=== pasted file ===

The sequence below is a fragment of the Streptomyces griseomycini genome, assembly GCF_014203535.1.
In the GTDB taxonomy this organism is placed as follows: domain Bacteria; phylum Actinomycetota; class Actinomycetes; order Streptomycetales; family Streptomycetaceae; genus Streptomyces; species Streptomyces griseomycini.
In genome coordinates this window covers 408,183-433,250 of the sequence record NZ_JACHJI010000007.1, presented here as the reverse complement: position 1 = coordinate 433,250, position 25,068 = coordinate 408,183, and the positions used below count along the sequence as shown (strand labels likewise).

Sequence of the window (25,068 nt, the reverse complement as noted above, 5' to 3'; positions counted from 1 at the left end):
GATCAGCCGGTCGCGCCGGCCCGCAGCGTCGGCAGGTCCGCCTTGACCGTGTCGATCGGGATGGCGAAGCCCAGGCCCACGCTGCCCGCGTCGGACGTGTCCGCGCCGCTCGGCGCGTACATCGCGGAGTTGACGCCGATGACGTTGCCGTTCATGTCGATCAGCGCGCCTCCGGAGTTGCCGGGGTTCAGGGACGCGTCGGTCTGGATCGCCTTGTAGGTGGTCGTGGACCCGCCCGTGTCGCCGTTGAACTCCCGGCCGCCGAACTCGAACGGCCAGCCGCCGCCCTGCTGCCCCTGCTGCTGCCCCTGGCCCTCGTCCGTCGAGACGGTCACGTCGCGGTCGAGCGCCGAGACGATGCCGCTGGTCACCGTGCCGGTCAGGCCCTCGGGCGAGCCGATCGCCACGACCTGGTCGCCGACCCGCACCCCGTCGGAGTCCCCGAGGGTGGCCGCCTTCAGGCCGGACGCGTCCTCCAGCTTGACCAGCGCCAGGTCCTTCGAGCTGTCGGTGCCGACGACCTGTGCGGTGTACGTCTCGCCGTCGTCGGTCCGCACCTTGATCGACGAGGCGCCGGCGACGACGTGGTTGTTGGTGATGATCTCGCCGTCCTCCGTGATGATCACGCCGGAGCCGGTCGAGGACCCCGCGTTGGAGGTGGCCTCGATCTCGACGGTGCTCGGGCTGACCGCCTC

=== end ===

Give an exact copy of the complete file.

The sequence below is a fragment of the Streptomyces griseomycini genome, assembly GCF_014203535.1.
In the GTDB taxonomy this organism is placed as follows: domain Bacteria; phylum Actinomycetota; class Actinomycetes; order Streptomycetales; family Streptomycetaceae; genus Streptomyces; species Streptomyces griseomycini.
In genome coordinates this window covers 408,183-433,250 of the sequence record NZ_JACHJI010000007.1, presented here as the reverse complement: position 1 = coordinate 433,250, position 25,068 = coordinate 408,183, and the positions used below count along the sequence as shown (strand labels likewise).

Sequence of the window (25,068 nt, the reverse complement as noted above, 5' to 3'; positions counted from 1 at the left end):
GATCAGCCGGTCGCGCCGGCCCGCAGCGTCGGCAGGTCCGCCTTGACCGTGTCGATCGGGATGGCGAAGCCCAGGCCCACGCTGCCCGCGTCGGACGTGTCCGCGCCGCTCGGCGCGTACATCGCGGAGTTGACGCCGATGACGTTGCCGTTCATGTCGATCAGCGCGCCTCCGGAGTTGCCGGGGTTCAGGGACGCGTCGGTCTGGATCGCCTTGTAGGTGGTCGTGGACCCGCCCGTGTCGCCGTTGAACTCCCGGCCGCCGAACTCGAACGGCCAGCCGCCGCCCTGCTGCCCCTGCTGCTGCCCCTGGCCCTCGTCCGTCGAGACGGTCACGTCGCGGTCGAGCGCCGAGACGATGCCGCTGGTCACCGTGCCGGTCAGGCCCTCGGGCGAGCCGATCGCCACGACCTGGTCGCCGACCCGCACCCCGTCGGAGTCCCCGAGGGTGGCCGCCTTCAGGCCGGACGCGTCCTCCAGCTTGACCAGCGCCAGGTCCTTCGAGCTGTCGGTGCCGACGACCTGTGCGGTGTACGTCTCGCCGTCGTCGGTCCGCACCTTGATCGACGAGGCGCCGGCGACGACGTGGTTGTTGGTGATGATCTCGCCGTCCTCCGTGATGATCACGCCGGAGCCGGTCGAGGACCCCGCGTTGGAGGTGGCCTCGATCTCGACGGTGCTCGGGCTGACCGCCTC